The video shows a woman identified as Dr. Mary Gatter, a Planned Parenthood medical director in California, meeting with people posing as potential buyers of intact fetal specimens. Much of the conversation on the video deals with how much money the buyers should pay.
Federal law prohibits the commercial sale of fetal tissue, but allows not-for-profit donation of tissue if the women who underwent abortions give their consent. Planned Parenthood contends that the payments discussed in the new video, and a similar one released last week, pertain to reimbursement for the costs of procuring the tissue - which is legal.
The woman identified as Gatter says in the video, "We're not in it for the money," while also discussing whether a payment of $100 per specimen would be adequate.
In another portion of the video, she appears to suggest that abortion procedures could be modified in some cases to get more intact fetuses. Under federal law, there should be no alteration in the timing or method of an abortion done solely for the purpose of obtaining fetal tissue.
In a statement, Planned Parenthood said it had not been able verify the authenticity of the video, and declined to discuss it in detail.
"What we see on this tape is a woman who says 'We're not in it for the money,' and that any money must be related to reimbursement for costs," said Planned Parenthood spokesman Eric Ferrero. "It's important to know that the source of these videos is a group of extremists who have intimidated women and doctors for years in their agenda to ban abortion completely."
Following release of the first video on July 14, three congressional committees and top officials in several states said they would launch investigations of Planned Parenthood's handling of fetal tissue. Anti-abortion groups have expressed hope that Congress might cut off federal funding that goes to Planned Parenthood for family planning and other non-abortion services
Planned Parenthood, in a letter to the House Energy and Commerce Committee, depicted the videos as "a campaign of corporate espionage" being orchestrated by anti-abortion activist David Daleiden of the previously little-known Center for Medical Progress. The letter said Daleiden was involved in secretly recording Planned Parenthood staff and patients at least 65 times over the last eight years, potentially yielding thousands of hours of recordings.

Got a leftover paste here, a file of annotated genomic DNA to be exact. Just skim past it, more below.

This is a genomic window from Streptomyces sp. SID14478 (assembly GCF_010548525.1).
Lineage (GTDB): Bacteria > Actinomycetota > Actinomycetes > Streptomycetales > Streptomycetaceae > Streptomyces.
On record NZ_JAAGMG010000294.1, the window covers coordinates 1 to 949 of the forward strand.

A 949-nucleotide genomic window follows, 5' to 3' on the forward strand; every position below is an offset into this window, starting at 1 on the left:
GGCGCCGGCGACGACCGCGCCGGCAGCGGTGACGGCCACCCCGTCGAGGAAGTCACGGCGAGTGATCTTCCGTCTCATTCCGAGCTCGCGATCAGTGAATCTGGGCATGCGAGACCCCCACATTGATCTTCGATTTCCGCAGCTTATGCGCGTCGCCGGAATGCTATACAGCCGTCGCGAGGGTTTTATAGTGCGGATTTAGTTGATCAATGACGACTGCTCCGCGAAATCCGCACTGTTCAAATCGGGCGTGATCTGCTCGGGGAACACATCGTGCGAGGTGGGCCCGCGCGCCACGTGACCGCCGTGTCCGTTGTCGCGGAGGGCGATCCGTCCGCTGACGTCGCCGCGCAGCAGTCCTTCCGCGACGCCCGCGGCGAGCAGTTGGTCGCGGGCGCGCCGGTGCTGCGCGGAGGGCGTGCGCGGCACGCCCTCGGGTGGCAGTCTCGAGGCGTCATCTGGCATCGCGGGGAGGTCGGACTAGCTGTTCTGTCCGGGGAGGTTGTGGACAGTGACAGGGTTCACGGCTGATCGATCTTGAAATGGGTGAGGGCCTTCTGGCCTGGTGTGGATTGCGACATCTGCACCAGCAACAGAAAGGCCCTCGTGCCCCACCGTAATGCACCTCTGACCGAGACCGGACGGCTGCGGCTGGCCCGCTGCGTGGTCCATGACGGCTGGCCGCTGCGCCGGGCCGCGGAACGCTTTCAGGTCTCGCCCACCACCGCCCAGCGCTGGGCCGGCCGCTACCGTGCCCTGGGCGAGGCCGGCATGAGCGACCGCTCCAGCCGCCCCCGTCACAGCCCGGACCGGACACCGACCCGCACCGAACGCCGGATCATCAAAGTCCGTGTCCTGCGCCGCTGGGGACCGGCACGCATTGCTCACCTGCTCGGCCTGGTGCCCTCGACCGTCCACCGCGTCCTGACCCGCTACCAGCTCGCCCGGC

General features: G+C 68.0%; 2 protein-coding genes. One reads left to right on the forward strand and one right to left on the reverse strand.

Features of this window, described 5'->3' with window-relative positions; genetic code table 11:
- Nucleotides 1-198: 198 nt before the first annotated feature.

Planned Parenthood has staunchly defended its role in procuring fetal tissue for researchers, saying it is important work that could help develop treatments for diseases such as Alzheimer's and Parkinson's.
But medical ethicists like New York University's Dr. Arthur Caplan question whether Planned Parenthood should be in the business of providing fetal tissue.
"You've got to be sure that it's the patient, the woman who is at the center of your concern and nothing else is diverting from that," Caplan told CBS News' chief legal correspondent Jan Crawford. "Supplying fetal tissue from the remains to third parties is diverting. I would not do it."
Asked about the latest video, Senate Minority Leader Harry Reid, D-Nevada, told reporters that "human fetal tissue research has been very important."
"I see no indication that Planned Parenthood has violated federal law," Reed said.
Anti-abortion leaders, however, have questioned the very nature of the fetal-tissue research.
"Planned Parenthood's selling of the broken bodies of unborn children is inhumane and troubling no matter how any investigation concludes," said Charmaine Yoest, president of Americans United for Life. "And if Planned Parenthood's conduct does not violate the federal law prohibiting the sale of fetal tissue and organs, then the law must be changed."